Even the state’s mighty almond business, which has become a powerhouse in recent years, is coming in smaller than expected. That’s particularly troubling to the thousands of farmers who sacrificed other crops in order to keep their almond orchards watered.

While many crops have yet to be harvested, it’s clear that the drought has carved a significant hole in the economy of rural California. Farm income is down, so is employment, and Thursday’s rain showers did little to change the equation.

An estimated 420,000 acres of farmland went unplanted this year, or about 5 percent of the total. Economists at UC Davis say agriculture, which has been a $44 billion-a-year business in California, will suffer revenue losses and higher water costs – a financial hit totaling $2.2 billion this year.

Rising commodity prices have helped cushion at least some of the pain, but more hurt could be on the way. With rivers running low and groundwater overtaxed, the situation could get far worse if heavy rains don’t come this winter.

“Nobody has any idea how disastrous it’s going to be,” said Mike Wade of Modesto, executive director of the California Farm Water Coalition, an advocacy group based in Sacramento. “Is it going to create more fallowed land? Absolutely. Is it going to create more groundwater problems? Absolutely.

“Another dry year, we don’t know what the result is going to be, but it’s not going to be good,” Wade said.

Central Valley residents don’t have to look far to see the effects. Roughly one-fourth of California’s rice fields went fallow this year, about 140,000 acres worth, according to the California Rice Commission, leaving vast stretches of the Sacramento Valley brown instead of their customary green.

“We’d all rather be farming, as would everybody who depends on us – the truck drivers, the parts stores, the mills,” said Mike Daddow, a fourth-generation rice grower in the Nicolaus area of southern Sutter County.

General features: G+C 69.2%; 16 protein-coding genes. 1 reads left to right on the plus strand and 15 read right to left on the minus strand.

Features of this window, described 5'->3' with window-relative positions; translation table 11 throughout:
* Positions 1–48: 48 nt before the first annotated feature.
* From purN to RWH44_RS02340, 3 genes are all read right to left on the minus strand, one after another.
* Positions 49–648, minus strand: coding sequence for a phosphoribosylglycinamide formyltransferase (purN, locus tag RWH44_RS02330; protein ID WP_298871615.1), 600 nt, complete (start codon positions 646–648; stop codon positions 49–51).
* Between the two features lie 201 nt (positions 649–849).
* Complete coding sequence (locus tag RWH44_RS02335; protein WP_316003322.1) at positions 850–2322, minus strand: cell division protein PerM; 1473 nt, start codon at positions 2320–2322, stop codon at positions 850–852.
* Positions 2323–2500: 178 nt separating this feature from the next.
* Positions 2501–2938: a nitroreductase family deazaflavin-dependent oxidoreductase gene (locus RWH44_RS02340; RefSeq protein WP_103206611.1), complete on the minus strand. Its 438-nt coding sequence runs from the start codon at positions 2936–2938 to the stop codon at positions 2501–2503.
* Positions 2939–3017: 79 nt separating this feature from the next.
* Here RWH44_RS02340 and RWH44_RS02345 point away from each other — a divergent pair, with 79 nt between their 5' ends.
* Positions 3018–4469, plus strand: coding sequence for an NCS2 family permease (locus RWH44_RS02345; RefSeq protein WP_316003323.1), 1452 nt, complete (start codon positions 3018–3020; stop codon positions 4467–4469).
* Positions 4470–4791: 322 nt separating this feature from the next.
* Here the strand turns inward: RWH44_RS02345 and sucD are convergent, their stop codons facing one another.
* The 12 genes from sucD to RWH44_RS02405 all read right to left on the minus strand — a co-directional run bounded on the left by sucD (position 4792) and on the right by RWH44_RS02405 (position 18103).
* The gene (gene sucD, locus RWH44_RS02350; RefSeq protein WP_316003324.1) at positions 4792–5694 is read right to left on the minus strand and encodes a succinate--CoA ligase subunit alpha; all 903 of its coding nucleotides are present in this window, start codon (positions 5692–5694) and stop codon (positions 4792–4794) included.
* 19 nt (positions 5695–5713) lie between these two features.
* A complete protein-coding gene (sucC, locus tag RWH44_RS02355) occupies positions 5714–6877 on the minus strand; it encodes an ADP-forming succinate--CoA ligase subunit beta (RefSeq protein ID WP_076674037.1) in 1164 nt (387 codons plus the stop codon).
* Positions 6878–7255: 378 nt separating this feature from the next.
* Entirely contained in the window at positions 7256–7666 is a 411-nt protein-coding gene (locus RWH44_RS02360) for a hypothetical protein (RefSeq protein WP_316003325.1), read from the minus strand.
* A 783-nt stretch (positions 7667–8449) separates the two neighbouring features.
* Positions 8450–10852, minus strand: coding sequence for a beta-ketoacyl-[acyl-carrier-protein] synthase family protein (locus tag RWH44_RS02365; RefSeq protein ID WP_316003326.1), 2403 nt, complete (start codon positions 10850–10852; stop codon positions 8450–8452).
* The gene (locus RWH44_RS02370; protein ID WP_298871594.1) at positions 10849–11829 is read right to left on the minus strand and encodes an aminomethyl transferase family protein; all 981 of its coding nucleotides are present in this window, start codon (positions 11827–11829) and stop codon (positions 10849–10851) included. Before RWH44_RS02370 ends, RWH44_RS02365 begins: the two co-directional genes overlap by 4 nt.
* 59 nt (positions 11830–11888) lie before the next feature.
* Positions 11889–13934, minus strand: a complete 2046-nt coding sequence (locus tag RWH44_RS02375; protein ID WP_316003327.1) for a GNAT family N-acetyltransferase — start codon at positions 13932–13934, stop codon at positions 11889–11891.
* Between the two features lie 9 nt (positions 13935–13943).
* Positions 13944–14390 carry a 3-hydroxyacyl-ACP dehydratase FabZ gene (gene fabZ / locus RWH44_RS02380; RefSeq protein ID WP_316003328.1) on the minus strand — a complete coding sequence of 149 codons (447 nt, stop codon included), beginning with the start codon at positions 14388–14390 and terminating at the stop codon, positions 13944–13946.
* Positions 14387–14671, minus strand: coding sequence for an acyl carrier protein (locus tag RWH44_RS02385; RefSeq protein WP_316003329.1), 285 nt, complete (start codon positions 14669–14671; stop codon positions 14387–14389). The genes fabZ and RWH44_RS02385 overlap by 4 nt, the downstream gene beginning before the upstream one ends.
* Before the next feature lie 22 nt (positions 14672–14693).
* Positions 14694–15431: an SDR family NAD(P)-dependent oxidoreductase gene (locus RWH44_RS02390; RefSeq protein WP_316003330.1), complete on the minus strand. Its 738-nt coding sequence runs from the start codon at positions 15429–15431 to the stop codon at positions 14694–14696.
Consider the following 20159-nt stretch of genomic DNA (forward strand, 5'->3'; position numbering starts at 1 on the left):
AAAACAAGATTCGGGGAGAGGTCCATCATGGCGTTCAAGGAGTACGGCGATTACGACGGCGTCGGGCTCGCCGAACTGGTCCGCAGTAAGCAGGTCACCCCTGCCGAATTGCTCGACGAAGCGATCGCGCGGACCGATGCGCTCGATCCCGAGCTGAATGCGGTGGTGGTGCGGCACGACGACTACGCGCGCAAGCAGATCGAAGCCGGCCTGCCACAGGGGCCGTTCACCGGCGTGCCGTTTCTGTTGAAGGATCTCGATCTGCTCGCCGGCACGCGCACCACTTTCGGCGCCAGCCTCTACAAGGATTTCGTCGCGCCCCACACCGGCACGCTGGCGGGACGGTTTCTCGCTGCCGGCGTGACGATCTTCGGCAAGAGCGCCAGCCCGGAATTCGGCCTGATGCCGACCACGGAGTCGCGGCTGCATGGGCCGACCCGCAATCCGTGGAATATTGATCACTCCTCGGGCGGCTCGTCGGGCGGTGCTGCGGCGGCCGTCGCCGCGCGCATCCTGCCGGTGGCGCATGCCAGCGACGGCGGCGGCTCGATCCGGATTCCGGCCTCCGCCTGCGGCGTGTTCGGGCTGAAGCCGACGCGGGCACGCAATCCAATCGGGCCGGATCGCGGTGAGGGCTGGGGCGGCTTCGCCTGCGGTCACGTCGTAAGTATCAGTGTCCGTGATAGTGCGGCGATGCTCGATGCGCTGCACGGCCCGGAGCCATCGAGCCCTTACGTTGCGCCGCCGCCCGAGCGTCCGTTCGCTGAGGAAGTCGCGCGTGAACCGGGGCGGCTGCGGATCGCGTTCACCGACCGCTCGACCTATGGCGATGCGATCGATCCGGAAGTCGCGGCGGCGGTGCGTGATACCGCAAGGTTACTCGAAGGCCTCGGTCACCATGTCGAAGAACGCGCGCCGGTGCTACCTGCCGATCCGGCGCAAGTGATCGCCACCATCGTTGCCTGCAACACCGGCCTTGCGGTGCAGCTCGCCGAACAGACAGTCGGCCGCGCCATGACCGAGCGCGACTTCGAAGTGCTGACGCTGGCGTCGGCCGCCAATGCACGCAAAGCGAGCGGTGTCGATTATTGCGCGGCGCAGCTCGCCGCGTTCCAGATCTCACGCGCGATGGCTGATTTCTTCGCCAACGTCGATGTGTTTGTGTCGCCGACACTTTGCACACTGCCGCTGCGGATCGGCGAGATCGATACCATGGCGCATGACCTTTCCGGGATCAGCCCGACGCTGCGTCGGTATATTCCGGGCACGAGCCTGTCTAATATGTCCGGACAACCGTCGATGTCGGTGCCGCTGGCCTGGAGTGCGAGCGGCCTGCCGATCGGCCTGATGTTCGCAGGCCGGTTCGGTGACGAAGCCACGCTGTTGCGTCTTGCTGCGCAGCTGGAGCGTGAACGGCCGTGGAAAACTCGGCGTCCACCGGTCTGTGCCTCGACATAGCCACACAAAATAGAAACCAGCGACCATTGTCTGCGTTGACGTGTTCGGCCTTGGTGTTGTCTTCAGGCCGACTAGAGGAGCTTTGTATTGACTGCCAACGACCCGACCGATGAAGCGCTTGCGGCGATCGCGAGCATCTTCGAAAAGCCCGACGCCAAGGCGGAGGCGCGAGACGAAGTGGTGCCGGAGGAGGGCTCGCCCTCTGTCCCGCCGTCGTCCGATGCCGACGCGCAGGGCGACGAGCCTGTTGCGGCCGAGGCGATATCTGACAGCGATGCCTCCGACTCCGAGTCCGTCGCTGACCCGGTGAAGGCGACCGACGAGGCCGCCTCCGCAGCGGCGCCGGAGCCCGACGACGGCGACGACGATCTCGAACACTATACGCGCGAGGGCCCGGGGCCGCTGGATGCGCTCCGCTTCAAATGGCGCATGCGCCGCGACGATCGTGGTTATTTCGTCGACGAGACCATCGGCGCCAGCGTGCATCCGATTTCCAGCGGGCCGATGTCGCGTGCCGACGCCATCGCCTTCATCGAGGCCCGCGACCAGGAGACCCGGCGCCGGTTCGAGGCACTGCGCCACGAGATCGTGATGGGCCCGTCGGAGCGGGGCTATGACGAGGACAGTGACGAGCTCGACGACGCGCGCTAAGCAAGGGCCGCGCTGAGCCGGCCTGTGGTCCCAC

Daddow opted to fallow 150 of his family’s 800 acres this year and counts himself lucky. “We did better than a lot of people,” he said.

Last week, Daddow was gearing up for the harvest, which begins Monday. It was pleasantly warm, but the faint smoky smell from the King fire was another unwelcome reminder of the parched season of discontent.

“It affects me, yes, I will have less profit,” he said. “It affects hourly workers. If there’s no ground to till, I can’t hire them to do anything.”

Daddow hired just six workers during spring planting, instead of the usual nine or 10.

Calculating total job losses related to the drought is difficult, especially in an industry in which many workers are transient and much of the work is part time. The state Employment Development Department, drawing from payroll data, said farm employment has dropped by just 2,700 jobs from a year ago, a decline of less than 1 percent.

But experts at UC Davis say they believe the impact is more severe. Richard Howitt, professor emeritus of agricultural economics, said he believes the drought ultimately will erase 17,000 jobs. He bases that, in part, on the increased number of families seeking social services.

The human cost shows up at rural food banks, which are reporting higher demand for assistance from farmworkers and their families. At the Bethel Spanish Assembly of God, a church in the Tulare County city of Farmersville, the number of families receiving food aid every two weeks has jumped from about 40 last year to more than 200. Farmersville, a city of 10,000, is at the heart of a region that grows an array of crops, from lemons to pistachios to grapes.

“Some of them are working … but they’re not putting in the hours,” said the Rev. Leonel Benavides, who is also Farmersville’s mayor. Thanks to state-funded drought relief, the church has been able to meet the increased demand – and then some.

“Instead of just two boxes, we give them three,” Benavides said.

The effect goes beyond the farm fields. N&S Tractor, which sells Case IH brand farm equipment throughout the Central Valley, has seen business tail off as farmers conserve cash.

“It’s not just our dealership,” said N&S marketing director Tim McConiga Jr., who works out of the company’s sales office in Glenn County. “You talk to John Deere, you talk to Caterpillar, everyone is going to tell you their numbers are down.”

The drought has had varying impacts on different areas of the state, depending in part on who has first dibs on the dwindling water supply. Some growers have stronger water rights than others. Generally speaking, Sacramento Valley farmers have had it easier than their counterparts south of the Sacramento-San Joaquin Delta, where the cutbacks have been more severe.

The Modesto and Turlock irrigation districts are delivering about 40 percent of their usual amounts. The Merced Irrigation District is far worse off, as are many of the West Side areas supplied by the federal Central Valley Project. The Oakdale and South San Joaquin irrigation districts have not had large cutbacks, but leaders worry about a dry 2015.